My phone rang this morning while I was having my coffee, I didn’t recognize the number but it was a Tampa exchange so I answered it. Andrew Messick greeted me with “You know there are easier ways to get out of doing an Ironman!” He is right of course. But, I’d so much rather have done the Boston Marathon or still be training for Eagleman and Lake Placid in July.
I was really struggling earlier in the week. I have had more tests in the past few weeks than I have had in my entire life. The really hard part is each one shows everything is totally within the normal range of results. Blood, lungs, heart – all on the good to high end of normal. This past Tuesday I had to sit in a chair and have an IV needle inserted into my arm and sit there for over an hour while poison was pumped into my body. I was dreading it more than anything but also wanted to just get it started so I’d be that much closer to the finish line.
Well, Tuesday afternoon came. I am still in awe of the entire Memorial Sloan Kettering operation. And even more in awe of the friends and family I am blessed to have. My husband Bryan was with me. Shortly after I was settled into my “chemo suite” my long time friend from masters swim, Kevin, showed up. We had some laughs and more and it kept both my husband and me from focusing on what was happing. Before I knew it I was done and on my way home.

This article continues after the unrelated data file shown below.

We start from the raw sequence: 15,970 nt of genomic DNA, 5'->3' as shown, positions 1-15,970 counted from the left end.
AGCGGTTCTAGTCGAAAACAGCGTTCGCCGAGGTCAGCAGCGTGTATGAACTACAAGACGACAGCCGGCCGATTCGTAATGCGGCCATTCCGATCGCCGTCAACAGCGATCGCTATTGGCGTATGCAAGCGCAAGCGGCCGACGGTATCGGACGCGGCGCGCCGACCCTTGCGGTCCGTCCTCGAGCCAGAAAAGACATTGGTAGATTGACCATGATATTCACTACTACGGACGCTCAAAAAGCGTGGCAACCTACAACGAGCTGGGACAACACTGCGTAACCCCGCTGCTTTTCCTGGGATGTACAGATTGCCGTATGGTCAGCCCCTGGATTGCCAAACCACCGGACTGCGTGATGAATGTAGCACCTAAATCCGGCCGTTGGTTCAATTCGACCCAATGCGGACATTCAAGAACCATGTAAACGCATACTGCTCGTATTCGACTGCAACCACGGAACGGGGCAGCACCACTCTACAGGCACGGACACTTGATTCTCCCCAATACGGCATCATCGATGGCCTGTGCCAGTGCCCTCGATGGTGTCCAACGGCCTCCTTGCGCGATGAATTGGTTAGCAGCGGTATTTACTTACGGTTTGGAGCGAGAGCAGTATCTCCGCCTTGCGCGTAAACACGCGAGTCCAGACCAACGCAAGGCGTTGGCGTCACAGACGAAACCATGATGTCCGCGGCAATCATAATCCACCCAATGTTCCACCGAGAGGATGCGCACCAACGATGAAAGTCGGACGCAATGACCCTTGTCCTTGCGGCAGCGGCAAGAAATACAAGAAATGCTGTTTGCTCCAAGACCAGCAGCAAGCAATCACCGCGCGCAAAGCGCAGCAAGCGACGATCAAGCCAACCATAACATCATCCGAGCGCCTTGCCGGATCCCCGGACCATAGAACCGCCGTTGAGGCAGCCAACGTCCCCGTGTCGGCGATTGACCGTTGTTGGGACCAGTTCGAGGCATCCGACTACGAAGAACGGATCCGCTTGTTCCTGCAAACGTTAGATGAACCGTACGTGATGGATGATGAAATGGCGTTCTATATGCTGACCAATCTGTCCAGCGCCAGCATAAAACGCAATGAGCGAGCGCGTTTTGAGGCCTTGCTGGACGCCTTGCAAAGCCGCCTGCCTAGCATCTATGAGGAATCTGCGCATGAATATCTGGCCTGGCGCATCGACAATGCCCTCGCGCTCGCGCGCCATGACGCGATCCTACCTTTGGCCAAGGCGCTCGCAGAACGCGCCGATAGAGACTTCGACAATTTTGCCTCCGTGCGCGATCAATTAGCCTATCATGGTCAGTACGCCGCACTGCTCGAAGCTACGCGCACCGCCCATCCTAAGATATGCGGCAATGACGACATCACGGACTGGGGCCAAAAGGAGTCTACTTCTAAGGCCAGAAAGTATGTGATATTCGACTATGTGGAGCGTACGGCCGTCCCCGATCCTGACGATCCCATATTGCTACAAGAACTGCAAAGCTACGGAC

Next up is the medicine I need to take, and the vitamins and supplements I can take in the hopes of keeping my system healthy and strong. I’ve written out my “treatment plan” and I’m treating it like a training plan, as suggested by another dear friend, Kyrsten. I don’t want anything to set this trains off the track it’s on.
We are now a little over three days post-chemo and two days post-Neulasta injection. I’m still holding my breathe a bit waiting for side effects but I haven’t had anything. Yet. A bit of fatigue, a few headaches. Neither are my norm. And while I’d love to think this is the way things will stay this way after each treatment, I realize it’s unlikely.
I’ve been told that my immune system is seriously compromised so I made the decision that hugs and kisses will have to wait for a while. I hope everyone understands why and isn’t offended.
I wonder if I can return as the competitive (old) athlete I’ve been ? I wonder if I can qualify for Boston again? What about qualifying for Kona again? First and foremost is the need to come out on top in the day to day dealings with my disease.
Round one done, seven more to go. Six weeks post-surgery. My new mantra, courtesy of Sister Madonna Buder:
“Let me do my best, and You do the rest.”